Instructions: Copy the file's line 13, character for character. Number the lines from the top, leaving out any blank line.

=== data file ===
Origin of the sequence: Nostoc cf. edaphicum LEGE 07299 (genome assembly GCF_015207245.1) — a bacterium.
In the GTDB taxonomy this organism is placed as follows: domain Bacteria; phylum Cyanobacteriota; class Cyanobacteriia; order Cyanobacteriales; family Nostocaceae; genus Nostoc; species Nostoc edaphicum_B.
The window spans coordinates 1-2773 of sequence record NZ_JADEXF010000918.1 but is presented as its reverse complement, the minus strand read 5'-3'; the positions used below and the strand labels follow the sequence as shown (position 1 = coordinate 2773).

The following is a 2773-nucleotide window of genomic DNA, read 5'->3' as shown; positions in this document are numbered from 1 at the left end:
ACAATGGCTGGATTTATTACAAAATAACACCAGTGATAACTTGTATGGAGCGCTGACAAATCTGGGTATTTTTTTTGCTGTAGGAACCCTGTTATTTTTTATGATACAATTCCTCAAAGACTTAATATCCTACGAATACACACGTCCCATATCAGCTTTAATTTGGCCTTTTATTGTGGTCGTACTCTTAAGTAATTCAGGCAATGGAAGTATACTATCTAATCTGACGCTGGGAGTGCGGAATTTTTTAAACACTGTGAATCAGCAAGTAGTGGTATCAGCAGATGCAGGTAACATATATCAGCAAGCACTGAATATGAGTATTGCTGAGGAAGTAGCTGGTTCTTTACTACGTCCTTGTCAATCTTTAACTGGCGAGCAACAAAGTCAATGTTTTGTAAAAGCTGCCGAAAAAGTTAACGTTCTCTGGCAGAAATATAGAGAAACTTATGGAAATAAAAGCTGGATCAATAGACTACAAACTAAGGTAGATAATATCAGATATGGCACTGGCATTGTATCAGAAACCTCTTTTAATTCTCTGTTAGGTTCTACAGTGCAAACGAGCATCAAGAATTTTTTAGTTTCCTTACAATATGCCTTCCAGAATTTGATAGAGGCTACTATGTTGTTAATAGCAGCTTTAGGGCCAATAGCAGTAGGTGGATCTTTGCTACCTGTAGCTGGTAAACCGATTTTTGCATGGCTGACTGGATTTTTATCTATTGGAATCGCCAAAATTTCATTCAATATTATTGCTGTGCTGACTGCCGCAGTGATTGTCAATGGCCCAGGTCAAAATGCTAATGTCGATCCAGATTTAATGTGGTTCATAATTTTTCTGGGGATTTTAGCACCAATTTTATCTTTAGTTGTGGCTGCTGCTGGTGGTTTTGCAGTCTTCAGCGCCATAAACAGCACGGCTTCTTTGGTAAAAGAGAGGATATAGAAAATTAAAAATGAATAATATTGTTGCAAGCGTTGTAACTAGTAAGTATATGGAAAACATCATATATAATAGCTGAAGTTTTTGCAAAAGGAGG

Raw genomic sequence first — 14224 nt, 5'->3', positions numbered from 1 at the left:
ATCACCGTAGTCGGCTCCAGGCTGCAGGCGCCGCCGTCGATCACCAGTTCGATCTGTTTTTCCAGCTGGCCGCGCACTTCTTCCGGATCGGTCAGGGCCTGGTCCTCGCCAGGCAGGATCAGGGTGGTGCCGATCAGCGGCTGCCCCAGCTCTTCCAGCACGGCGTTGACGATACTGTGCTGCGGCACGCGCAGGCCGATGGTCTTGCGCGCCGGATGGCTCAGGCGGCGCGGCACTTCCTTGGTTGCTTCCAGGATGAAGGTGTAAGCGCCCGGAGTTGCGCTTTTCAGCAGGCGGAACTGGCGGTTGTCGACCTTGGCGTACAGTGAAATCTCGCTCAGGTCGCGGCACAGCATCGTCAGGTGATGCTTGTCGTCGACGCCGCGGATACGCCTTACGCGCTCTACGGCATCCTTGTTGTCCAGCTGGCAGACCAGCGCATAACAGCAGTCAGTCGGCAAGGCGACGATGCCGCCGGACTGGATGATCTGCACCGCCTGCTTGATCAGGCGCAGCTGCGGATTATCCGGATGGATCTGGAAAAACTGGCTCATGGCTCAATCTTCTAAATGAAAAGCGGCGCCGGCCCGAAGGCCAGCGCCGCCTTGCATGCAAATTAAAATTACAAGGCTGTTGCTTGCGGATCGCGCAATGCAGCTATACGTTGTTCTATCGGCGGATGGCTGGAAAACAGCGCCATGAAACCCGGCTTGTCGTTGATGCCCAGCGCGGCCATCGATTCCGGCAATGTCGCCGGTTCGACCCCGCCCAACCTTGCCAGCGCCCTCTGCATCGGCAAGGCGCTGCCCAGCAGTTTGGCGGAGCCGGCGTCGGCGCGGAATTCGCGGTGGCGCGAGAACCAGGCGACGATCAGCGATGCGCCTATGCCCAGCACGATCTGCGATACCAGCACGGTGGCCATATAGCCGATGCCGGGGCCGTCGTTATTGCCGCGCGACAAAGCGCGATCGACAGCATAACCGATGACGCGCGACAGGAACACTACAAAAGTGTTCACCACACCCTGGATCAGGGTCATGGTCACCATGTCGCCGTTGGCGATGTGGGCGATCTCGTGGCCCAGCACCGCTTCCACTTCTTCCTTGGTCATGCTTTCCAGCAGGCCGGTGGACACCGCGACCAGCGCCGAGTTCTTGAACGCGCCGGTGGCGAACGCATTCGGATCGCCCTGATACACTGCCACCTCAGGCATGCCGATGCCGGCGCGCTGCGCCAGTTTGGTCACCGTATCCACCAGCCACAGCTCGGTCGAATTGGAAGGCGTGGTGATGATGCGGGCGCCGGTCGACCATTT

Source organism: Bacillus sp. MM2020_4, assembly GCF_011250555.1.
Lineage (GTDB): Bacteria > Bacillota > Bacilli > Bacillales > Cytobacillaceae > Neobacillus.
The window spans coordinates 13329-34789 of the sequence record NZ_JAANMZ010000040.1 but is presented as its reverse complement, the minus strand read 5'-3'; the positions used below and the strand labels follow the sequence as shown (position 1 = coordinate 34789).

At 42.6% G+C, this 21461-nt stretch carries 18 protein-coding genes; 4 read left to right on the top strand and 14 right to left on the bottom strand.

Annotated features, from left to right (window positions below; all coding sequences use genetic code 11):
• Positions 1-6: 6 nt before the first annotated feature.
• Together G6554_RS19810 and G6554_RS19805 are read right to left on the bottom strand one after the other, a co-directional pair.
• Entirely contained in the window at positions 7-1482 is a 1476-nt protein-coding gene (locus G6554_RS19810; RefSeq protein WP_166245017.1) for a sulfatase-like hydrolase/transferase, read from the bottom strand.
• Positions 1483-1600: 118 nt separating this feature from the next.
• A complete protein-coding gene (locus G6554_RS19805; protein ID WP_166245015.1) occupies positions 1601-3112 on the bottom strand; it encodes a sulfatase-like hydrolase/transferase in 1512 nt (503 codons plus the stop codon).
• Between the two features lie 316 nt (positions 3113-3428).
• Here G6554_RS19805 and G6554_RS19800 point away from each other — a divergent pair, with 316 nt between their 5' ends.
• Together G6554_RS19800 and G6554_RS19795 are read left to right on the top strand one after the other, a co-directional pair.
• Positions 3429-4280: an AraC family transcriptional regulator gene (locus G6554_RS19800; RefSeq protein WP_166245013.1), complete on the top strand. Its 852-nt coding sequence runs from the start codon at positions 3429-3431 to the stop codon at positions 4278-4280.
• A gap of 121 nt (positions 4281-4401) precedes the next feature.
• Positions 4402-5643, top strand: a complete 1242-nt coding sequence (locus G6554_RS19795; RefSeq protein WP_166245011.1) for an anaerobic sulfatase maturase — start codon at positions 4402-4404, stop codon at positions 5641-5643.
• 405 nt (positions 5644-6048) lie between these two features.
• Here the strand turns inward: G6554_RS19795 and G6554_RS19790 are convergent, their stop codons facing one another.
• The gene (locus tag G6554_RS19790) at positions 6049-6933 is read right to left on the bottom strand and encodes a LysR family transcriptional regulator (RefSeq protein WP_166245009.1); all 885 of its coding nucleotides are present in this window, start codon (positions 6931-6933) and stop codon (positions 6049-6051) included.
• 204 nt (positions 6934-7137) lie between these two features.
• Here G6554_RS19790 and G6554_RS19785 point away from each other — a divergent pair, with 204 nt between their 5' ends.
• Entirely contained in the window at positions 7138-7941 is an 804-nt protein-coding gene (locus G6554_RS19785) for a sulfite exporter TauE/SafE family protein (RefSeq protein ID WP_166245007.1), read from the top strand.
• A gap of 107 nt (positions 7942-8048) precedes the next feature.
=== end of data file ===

• Positions 1-6: 6 nt before the first annotated feature.